Premises liability refers to the legal responsibilities that property owners have in reasonably maintaining their property in order to avoid inadvertently causing harm to others. The standard of reasonableness required to gain a favorable outcome in a premises liability suit varies depending on the jurisdiction where the event takes place.
When determining premises liability, multiple factors will be considered, including the usage of the property, the circumstances of the visitation to the premises by the injured party, the foreseeability of the injury, and the due diligence that the owner took to eliminate the hazard.
The legal status of a visitor can play an important role in the outcome of a premises liability claim. Whether the injured party was invited to the premises to conduct business (invitee), was a social guest or had some other non-business purpose with the consent of the owner, or was a trespasser without consent of the owner, will be considered in a premises liability case. While a property owner does not have a duty to protect trespassers, they do have to give warning if they have any reason to suspect that children will likely trespass. There is a special duty of care owed to children when it comes to premises liability.
Premises liability issues arise in numerous ways, from “slip and falls,” to defective conditions, to inadequate maintenance and security. Of these, slip and falls are the most common causes of premises liability lawsuits. A property owner, to avoid causing someone injury along with a potential premises liability claim, should be sure to keep all stairs in good condition, fix any broken walkways, and maintain dry and even flooring. If changes in elevation are unavoidable, then warnings must be clearly visible, marking the ground’s defect.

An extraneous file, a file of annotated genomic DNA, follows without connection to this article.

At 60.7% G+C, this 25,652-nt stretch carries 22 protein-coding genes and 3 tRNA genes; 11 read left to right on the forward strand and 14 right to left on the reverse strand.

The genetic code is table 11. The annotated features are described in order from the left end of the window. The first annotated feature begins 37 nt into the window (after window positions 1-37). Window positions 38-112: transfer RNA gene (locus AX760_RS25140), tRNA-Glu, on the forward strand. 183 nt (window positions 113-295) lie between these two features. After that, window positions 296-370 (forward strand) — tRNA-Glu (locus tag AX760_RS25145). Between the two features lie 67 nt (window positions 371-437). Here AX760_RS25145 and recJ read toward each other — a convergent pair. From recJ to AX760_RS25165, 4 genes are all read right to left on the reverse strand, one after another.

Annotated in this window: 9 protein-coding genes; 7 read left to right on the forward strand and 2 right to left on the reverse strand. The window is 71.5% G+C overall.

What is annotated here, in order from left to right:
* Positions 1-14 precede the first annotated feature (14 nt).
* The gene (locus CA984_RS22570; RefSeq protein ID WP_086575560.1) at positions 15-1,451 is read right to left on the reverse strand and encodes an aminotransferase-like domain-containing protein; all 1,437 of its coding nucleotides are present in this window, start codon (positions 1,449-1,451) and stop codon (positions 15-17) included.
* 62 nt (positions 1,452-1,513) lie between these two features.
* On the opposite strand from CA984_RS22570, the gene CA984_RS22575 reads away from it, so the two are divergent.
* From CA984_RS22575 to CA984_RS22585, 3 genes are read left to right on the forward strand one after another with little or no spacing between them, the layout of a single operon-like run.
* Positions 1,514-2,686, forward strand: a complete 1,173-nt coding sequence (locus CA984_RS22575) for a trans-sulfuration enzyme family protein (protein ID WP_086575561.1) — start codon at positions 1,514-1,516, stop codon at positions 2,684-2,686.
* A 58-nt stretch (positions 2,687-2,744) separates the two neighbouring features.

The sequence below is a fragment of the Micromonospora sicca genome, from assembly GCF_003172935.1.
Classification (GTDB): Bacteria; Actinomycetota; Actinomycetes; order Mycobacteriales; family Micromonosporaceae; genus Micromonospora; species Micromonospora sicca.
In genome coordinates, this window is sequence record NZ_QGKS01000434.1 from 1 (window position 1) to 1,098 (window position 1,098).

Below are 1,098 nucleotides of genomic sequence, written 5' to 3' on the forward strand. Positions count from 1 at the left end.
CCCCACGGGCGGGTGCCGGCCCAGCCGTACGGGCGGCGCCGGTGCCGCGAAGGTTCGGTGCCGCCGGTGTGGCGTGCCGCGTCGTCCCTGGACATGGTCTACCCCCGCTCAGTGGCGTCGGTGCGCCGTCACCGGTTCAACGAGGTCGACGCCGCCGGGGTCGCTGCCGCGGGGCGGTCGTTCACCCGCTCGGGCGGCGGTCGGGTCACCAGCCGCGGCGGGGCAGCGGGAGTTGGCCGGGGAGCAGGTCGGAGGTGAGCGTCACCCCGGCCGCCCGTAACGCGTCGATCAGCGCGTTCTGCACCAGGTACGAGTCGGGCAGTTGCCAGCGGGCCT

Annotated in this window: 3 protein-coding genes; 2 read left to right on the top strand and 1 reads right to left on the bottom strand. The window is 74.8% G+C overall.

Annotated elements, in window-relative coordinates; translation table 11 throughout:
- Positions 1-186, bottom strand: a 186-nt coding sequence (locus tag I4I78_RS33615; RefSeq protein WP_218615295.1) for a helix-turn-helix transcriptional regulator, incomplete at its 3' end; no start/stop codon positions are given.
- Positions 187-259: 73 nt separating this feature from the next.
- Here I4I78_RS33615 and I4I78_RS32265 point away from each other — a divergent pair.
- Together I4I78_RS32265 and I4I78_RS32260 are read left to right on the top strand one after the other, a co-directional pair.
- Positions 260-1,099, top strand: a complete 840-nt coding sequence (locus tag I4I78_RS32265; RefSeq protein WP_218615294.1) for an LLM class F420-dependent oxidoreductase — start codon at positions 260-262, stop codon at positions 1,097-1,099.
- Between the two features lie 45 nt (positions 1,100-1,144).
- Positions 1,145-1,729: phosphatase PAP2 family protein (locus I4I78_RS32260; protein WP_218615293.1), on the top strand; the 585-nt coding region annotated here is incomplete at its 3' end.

Exposure to mold, toxic chemicals, and lead are also grounds for a premises liability claim if injury results, as are amusement park rides and swimming pool accidents. Premises liability is at play when the property owner knows or should have known of the dangerous conditions and does not take action to prevent injury.
Accidents that occur on public property may result in a premises liability claim against the person(s) responsible for maintaining the property, even if they themselves are not the property owners. Accidents occurring on private property are often covered by household insurance, whereas accidents occurring on business premises are usually covered under public liability insurance. Premises liability is not usually applicable when the injured party is an employee. In those cases, workers’ compensation insurance usually handles the claim.
There is also a duty on the visitors’ part to take reasonable care for their own safety. If the injured party is found to be partially at fault due to their own negligence, the premises liability award may be reduced correspondingly.
Landlords who lease property to tenants (lessees) have less control over their property once it is leased, so some leniency is applied when the condition(s) that caused the injury were not present at the time the lessee took possession of the property. Premises liability is more prevalent, however, if the injury was determined to be caused by an underlying defect that was present, even if concealed, at the time the lease went into effect.
Because of the number of factors contributing to premises liability claims and their resulting outcomes, it is in one’s best interest to hire a premises liability attorney in the event of an accident. The attorneys at Revelli & Luzzo in Worcester, Massachusetts, are experienced in premises liability law, particularly as it pertains to slip and falls. Contact us for a free consultation to help determine the next steps in your premises liability claim.
Have you ever been injured on someone else’s property or involved in a premises liability claim? What action did you choose to take?